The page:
The Poor State of Our Children's Health and 3 Steps to Reverse the Trend

Dr. Zach Bush, and other doctors like Dr. Daphne Miller, have been loud advocates about the healing quality of nutrient dense foods.

Dr. Zach Bush has produced a short film, Farmer’s Footprint, highlighting the need for a change at how we’re producing our food.

Dr. Daphne Miller has written a fabulous book, Farmacology, telling her story about how she discovered how food can heal.

Why is this so important?

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According to Dr. Zach Bush, 46% of our children have a chronic disease today, compared to 4% in the 1960’s, here in the US.

I don’t know about you, but knowing that just under 50% of our children are sick, and these are our future leaders, parents, and workers, motivates me to keep producing cleaner, more nutrient dense food so that you can feed your children and grandchildren food that is medicine!

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We can reverse this trend!

The food that you put on the dining room table (and yes, we should spend more time around the dining room table rather than eating on the run or in front of the TV- its quality time to be together as a family and to have a conversation) can reverse many of the chronic illnesses our children are experiencing.

Why is the food we eat important?

You don’t have to be a rocket scientist to know that without food, our bodies cannot function properly. Our bodies receive the minerals, micro and macro nutrients from the food we eat.

Over the last 40 years, the trends of farming practices, together with the increase in processed foods (anything from a box or ready made), has produced for the first time in history, a nutrient-deprived, calorie rich food system that has been scaled to feed the majority of the developed world. Production of staple crops that lack the fundamental building blocks of biological life, and are devoid of the medicinal components of those plants that have been the basis for healthy plants and animal/human consumers.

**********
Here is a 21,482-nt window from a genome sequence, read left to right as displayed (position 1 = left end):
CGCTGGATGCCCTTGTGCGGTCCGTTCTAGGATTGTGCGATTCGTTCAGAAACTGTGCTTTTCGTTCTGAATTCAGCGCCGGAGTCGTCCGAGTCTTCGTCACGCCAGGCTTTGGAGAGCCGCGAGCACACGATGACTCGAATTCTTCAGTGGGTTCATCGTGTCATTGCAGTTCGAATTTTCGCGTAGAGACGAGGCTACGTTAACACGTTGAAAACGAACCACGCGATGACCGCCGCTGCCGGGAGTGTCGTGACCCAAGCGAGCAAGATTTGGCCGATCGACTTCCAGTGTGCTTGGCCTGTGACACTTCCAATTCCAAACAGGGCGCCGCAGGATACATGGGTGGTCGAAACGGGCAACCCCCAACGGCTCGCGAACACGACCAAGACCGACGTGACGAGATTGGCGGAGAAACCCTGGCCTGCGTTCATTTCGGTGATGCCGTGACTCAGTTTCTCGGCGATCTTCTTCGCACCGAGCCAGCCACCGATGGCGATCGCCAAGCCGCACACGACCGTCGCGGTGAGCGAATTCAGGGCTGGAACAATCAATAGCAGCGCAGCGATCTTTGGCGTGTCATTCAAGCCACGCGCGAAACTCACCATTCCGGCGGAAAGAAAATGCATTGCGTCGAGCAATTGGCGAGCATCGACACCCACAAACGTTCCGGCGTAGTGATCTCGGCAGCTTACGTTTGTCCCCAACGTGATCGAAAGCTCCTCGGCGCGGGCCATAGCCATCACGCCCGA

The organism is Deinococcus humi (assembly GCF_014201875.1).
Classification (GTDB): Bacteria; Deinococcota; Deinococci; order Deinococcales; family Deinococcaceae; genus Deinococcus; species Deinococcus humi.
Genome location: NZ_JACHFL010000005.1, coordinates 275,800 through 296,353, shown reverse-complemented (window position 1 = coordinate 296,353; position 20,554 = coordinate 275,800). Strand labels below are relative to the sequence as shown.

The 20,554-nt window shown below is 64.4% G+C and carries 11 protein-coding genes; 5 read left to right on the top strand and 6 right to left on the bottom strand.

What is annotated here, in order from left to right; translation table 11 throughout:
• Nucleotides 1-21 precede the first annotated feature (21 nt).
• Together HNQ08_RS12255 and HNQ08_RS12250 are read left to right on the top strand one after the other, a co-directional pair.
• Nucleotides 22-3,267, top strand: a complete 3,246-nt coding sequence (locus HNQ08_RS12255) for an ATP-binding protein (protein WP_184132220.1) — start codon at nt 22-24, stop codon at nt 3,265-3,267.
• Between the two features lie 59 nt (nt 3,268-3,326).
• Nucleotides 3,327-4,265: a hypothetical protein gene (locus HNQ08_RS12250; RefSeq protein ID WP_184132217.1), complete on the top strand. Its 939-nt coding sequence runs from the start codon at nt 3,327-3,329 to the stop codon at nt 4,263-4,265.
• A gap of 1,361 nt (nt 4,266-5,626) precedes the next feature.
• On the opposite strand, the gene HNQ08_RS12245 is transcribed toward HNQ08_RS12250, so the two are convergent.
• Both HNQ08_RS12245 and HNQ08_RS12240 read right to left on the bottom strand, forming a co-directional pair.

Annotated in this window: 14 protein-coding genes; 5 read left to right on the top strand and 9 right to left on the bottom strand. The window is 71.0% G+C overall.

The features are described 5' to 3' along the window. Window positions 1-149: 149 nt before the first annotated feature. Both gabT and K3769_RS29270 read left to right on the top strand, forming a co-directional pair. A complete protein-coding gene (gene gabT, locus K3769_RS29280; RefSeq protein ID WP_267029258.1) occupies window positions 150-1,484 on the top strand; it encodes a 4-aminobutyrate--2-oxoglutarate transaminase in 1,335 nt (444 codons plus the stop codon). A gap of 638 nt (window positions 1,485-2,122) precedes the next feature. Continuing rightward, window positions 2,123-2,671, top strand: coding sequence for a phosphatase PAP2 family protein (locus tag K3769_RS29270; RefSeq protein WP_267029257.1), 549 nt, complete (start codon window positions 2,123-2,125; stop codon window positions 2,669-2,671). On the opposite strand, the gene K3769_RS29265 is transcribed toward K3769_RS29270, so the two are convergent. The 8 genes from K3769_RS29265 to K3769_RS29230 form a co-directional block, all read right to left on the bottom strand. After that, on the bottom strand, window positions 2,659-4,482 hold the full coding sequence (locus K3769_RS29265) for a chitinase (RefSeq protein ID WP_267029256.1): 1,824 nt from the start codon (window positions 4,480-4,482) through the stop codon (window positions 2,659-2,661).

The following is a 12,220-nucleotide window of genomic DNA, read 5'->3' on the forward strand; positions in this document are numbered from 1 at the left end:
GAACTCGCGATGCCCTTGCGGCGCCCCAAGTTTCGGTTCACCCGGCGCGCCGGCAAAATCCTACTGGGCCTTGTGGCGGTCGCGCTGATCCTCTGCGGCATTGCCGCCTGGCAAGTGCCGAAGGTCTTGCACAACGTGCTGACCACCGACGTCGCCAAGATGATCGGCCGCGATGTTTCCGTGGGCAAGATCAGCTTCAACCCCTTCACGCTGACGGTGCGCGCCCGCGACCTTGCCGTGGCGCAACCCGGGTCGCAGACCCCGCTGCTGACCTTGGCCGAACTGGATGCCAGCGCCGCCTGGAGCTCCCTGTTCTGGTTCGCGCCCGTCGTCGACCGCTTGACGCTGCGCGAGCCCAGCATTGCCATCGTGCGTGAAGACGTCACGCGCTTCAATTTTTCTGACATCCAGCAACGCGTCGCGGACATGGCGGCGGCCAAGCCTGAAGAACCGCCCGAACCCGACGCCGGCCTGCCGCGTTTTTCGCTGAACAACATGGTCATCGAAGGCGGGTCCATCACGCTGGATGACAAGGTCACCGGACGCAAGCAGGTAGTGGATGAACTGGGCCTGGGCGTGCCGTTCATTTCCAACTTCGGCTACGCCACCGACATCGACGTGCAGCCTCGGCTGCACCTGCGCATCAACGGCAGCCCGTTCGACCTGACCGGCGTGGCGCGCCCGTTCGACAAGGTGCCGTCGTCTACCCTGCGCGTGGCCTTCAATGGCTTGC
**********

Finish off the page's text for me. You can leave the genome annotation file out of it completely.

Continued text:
When our body isn’t receiving the minerals and nutrients it needs to function properly, then the resulting dysfunctions will become visible in the form of chronic diseases.

The food we’re eating today from the fast food chains and from the center aisles in the grocery stores, do not have the minerals and nutrients that our grandparents ate. Additionally, many of the foods we’re eating are laden with chemicals, whether from how they were grown or how they are being preserved.

If you’ve ever made a loaf of bread from scratch and left it on the counter for a week, you’d have noticed that it quickly became a science experiment of how to grow bacteria. How come the bread in the grocery store can stay out on the shelf and/or counter and never grow bacteria?

Recent data shows the correlation between the deterioration in the health of our soils and crops, which produces our food, and the rise in chronic disease.

So changing the food that we’re ingesting into our body to food that is nutrient dense and free of any chemicals will provide our bodies with the minerals and nutrients it has been deprived of, and thereby allowing our bodies to function as they it was designed to do, and reducing the chronic illnesses.

Change is always hard. I’ve tried to change many things throughout my life, and have failed at many of these attempts.

Step One- Get Convicted.png

The ONLY TIME I’ve changed something was when I was CONVICTED to change. So start with Step One!

  • Educate yourself on the relationship between food and health. My recommendations are: